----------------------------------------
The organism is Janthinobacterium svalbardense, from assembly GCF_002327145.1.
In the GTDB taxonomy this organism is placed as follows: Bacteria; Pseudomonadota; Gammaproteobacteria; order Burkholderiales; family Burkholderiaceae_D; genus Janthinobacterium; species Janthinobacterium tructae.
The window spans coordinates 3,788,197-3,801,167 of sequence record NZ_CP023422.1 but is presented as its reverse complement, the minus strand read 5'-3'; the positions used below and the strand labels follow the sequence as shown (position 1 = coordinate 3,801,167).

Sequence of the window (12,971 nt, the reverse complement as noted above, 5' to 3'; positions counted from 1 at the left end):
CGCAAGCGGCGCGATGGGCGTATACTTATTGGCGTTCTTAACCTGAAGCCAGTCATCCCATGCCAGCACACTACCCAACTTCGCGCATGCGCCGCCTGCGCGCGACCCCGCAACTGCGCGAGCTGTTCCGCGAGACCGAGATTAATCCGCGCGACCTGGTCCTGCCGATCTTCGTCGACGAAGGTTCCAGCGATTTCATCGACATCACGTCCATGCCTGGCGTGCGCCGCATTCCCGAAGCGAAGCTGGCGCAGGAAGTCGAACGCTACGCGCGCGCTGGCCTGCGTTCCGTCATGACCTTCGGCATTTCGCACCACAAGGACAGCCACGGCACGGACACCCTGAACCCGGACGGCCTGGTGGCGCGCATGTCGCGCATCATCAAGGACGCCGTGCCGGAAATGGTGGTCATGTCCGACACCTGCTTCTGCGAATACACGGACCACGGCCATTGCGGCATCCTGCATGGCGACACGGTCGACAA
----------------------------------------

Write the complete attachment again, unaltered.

The organism is Janthinobacterium svalbardense, from assembly GCF_002327145.1.
In the GTDB taxonomy this organism is placed as follows: Bacteria; Pseudomonadota; Gammaproteobacteria; order Burkholderiales; family Burkholderiaceae_D; genus Janthinobacterium; species Janthinobacterium tructae.
The window spans coordinates 3,788,197-3,801,167 of sequence record NZ_CP023422.1 but is presented as its reverse complement, the minus strand read 5'-3'; the positions used below and the strand labels follow the sequence as shown (position 1 = coordinate 3,801,167).

Sequence of the window (12,971 nt, the reverse complement as noted above, 5' to 3'; positions counted from 1 at the left end):
CGCAAGCGGCGCGATGGGCGTATACTTATTGGCGTTCTTAACCTGAAGCCAGTCATCCCATGCCAGCACACTACCCAACTTCGCGCATGCGCCGCCTGCGCGCGACCCCGCAACTGCGCGAGCTGTTCCGCGAGACCGAGATTAATCCGCGCGACCTGGTCCTGCCGATCTTCGTCGACGAAGGTTCCAGCGATTTCATCGACATCACGTCCATGCCTGGCGTGCGCCGCATTCCCGAAGCGAAGCTGGCGCAGGAAGTCGAACGCTACGCGCGCGCTGGCCTGCGTTCCGTCATGACCTTCGGCATTTCGCACCACAAGGACAGCCACGGCACGGACACCCTGAACCCGGACGGCCTGGTGGCGCGCATGTCGCGCATCATCAAGGACGCCGTGCCGGAAATGGTGGTCATGTCCGACACCTGCTTCTGCGAATACACGGACCACGGCCATTGCGGCATCCTGCATGGCGACACGGTCGACAA